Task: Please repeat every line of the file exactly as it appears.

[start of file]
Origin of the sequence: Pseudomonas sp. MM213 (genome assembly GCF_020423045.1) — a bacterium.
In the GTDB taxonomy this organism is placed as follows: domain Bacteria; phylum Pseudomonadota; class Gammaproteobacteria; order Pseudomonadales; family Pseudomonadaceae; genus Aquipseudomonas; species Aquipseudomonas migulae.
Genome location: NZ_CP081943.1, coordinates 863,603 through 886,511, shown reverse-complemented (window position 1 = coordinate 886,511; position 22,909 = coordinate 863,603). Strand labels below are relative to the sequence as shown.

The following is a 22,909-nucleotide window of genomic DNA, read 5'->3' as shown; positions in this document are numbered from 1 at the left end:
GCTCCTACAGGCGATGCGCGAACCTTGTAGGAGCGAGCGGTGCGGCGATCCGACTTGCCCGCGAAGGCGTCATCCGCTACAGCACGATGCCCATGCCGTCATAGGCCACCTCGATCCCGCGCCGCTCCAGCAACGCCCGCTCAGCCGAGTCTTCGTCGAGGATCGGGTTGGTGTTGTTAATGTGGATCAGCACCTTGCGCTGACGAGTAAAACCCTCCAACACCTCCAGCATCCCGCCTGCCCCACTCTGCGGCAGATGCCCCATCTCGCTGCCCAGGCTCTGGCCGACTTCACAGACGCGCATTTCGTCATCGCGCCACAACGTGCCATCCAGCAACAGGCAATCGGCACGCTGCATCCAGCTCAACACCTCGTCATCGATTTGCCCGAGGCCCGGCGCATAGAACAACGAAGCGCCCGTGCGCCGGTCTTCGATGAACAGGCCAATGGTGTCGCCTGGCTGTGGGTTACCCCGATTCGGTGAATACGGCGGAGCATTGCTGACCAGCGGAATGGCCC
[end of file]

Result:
Origin of the sequence: Pseudomonas sp. MM213 (genome assembly GCF_020423045.1) — a bacterium.
In the GTDB taxonomy this organism is placed as follows: domain Bacteria; phylum Pseudomonadota; class Gammaproteobacteria; order Pseudomonadales; family Pseudomonadaceae; genus Aquipseudomonas; species Aquipseudomonas migulae.
Genome location: NZ_CP081943.1, coordinates 863,603 through 886,511, shown reverse-complemented (window position 1 = coordinate 886,511; position 22,909 = coordinate 863,603). Strand labels below are relative to the sequence as shown.

The following is a 22,909-nucleotide window of genomic DNA, read 5'->3' as shown; positions in this document are numbered from 1 at the left end:
GCTCCTACAGGCGATGCGCGAACCTTGTAGGAGCGAGCGGTGCGGCGATCCGACTTGCCCGCGAAGGCGTCATCCGCTACAGCACGATGCCCATGCCGTCATAGGCCACCTCGATCCCGCGCCGCTCCAGCAACGCCCGCTCAGCCGAGTCTTCGTCGAGGATCGGGTTGGTGTTGTTAATGTGGATCAGCACCTTGCGCTGACGAGTAAAACCCTCCAACACCTCCAGCATCCCGCCTGCCCCACTCTGCGGCAGATGCCCCATCTCGCTGCCCAGGCTCTGGCCGACTTCACAGACGCGCATTTCGTCATCGCGCCACAACGTGCCATCCAGCAACAGGCAATCGGCACGCTGCATCCAGCTCAACACCTCGTCATCGATTTGCCCGAGGCCCGGCGCATAGAACAACGAAGCGCCCGTGCGCCGGTCTTCGATGAACAGGCCAATGGTGTCGCCTGGCTGTGGGTTACCCCGATTCGGTGAATACGGCGGAGCATTGCTGACCAGCGGAATGGCCC